As all good nerdy history folk likely already know, this week marks the 200th anniversary of the publication of Jane Austen's most famous novel, Pride and Prejudice. Countless words are being written around the world in praise of P&P and its author in celebration, and every laudatory syllable is well-deserved. There's not much I can add in the way of literary brilliance, but I can contribute a few words of my own regarding Jane Austen as a fellow author.
Long before she posthumously became one of the most famous of authors, Jane was just one more working novelist, A Lady whose name wasn't even on her title page. The details that survive about Jane and the publication of P&P, in three volumes,sound all too familiar to 21st c. writers.
Receiving her first printed author-copies (here are first editions) was at once a glorious experience and a taxing one. There were the inevitable errors, discovered too late to be corrected. She worried about the newspaper advertisement – ah, promo! – and whether the book would sell. (The sad truth was that she never earned enough from her books to support herself, something that many modern writers will also recognize.) She worried, too, that readers wouldn't understand her characters, especially her heroine Elizabeth. In the excerpt, below, from a letter she wrote to her sister Cassandra on January 29, 1813, Jane describes anonymously sharing the new book with an unsuspecting Miss Benn, relishing every appreciative word even as she dreads hearing a critical one.
Writers understand this. To Jane, Pride and Prejudice isn't a mere book, but her "own darling Child." Those who don't write believe that professional story-telling takes perseverance, talent, ideas, inspiration, and creativity. Those who do write know that a successful writer also needs a good measure of courage, enough to be able to send her or his "own darling Child" out into the cold, cruel world of critics and readers. It's a courage that Jane clearly must have had – and we're all grateful she did.
"I want to tell you that I have got my own darling Child from London; – on Wednesday I received one Copy, sent down by Falknor....The Advertisement is in our paper to day for the first time; – 18s–He shall ask £1-1- for my two next, & £1-8 for my stupidest of all....Miss Benn dined with us on the very day of the books coming & in the evening we set fairly at it, and read half the first vol. to her, prefacing that, having intelligence from Henry that such a work would soon appear, we had desired him to send it whenever it came out, and I believe it passed with her unsuspected. She was amused, poor soul! that she could not help, you know, with two such people to lead the way, but she really does seem to admire Elizabeth. I must confess that I think her as delightful a creature as ever appeared in print, and how I shall be able to tolerate those who do not like her at least I do not know. There are a few Typical errors; and a "said he," or a "said she," would sometimes make the Dialogue more immediately clear – but I do not write for such dull Elves."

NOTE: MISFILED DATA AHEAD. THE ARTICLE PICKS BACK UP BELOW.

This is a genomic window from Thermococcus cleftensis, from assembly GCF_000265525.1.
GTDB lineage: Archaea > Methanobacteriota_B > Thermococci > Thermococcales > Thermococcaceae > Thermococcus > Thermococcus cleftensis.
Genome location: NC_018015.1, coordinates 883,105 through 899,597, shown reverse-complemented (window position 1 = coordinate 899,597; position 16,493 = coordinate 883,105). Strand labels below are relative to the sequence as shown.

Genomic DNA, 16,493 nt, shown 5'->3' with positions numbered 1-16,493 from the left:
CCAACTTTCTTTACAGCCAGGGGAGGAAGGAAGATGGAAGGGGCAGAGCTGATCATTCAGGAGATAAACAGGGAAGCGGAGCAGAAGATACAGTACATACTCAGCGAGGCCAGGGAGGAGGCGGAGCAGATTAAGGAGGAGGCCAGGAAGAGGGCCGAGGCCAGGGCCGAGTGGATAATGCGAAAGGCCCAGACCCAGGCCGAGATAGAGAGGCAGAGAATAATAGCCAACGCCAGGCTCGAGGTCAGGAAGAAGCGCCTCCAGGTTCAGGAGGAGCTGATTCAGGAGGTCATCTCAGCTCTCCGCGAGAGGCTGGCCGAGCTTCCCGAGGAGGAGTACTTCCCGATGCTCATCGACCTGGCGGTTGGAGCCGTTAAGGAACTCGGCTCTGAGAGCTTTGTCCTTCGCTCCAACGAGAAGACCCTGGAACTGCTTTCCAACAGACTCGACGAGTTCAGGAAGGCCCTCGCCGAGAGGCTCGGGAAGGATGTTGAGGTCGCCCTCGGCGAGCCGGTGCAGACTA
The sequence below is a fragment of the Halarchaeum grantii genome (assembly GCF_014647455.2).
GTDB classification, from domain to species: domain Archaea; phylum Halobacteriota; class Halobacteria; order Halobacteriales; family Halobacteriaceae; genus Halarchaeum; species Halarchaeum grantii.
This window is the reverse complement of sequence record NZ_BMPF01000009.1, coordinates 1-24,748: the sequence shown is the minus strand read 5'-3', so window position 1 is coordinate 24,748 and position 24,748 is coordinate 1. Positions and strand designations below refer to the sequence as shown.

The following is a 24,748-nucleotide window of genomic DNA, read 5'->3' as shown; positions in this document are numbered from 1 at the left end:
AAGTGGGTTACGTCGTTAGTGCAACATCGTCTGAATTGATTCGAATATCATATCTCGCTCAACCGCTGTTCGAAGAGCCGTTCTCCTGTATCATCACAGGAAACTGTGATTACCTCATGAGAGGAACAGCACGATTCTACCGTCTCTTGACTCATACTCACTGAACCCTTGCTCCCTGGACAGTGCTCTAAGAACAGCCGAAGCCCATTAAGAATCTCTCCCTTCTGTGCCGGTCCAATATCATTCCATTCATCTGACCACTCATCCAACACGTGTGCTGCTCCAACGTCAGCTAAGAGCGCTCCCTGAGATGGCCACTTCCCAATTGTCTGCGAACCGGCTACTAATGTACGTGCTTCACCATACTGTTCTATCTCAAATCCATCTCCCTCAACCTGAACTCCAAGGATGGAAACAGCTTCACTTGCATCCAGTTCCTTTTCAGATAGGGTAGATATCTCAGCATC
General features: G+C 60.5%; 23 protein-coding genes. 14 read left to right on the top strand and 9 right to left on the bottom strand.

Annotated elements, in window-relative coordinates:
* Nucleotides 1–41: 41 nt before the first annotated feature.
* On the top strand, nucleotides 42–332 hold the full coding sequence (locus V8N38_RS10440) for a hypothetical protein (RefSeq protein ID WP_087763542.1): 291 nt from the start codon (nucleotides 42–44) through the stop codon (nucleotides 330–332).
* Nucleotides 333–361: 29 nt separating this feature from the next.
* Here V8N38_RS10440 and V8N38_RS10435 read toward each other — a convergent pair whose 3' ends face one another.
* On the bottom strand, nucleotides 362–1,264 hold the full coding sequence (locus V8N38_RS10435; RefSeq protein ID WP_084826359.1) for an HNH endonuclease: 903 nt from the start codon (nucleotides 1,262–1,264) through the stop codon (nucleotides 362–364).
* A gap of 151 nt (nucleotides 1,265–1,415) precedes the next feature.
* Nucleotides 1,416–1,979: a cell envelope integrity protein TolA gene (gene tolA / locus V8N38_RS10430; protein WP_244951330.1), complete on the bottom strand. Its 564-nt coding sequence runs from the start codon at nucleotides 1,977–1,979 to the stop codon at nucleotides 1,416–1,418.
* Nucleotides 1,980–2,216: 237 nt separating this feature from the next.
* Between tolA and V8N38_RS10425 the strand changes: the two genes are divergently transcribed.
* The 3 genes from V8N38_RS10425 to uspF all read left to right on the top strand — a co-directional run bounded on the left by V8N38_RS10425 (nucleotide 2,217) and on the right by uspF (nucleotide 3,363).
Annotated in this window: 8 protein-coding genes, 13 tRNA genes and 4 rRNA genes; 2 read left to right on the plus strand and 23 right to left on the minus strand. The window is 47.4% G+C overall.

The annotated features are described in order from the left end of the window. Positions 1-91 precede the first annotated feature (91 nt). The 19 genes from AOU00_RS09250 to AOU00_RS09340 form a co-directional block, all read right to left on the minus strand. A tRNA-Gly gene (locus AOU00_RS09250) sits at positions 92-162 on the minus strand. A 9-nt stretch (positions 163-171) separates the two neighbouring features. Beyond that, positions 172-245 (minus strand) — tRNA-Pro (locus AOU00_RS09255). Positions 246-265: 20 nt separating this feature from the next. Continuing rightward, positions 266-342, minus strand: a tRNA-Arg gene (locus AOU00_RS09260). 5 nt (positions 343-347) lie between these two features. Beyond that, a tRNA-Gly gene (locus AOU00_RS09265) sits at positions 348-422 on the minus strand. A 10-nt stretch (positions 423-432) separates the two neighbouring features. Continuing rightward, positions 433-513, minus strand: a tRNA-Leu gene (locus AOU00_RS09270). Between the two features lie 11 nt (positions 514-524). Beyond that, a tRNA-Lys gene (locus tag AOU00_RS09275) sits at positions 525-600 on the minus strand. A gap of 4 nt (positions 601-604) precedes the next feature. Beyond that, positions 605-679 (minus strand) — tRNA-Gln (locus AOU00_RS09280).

There’s a big difference in how we use history. But we’re equally nuts about it. To us, the everyday details of life in the past are things to talk about, ponder, make fun of -- much in the way normal people talk about their favorite reality show.
We talk about who’s wearing what and who’s sleeping with whom. We try to sort out rumor or myth from fact. We thought there must be at least three other people out there who think history’s fascinating and fun, too. This blog is for them.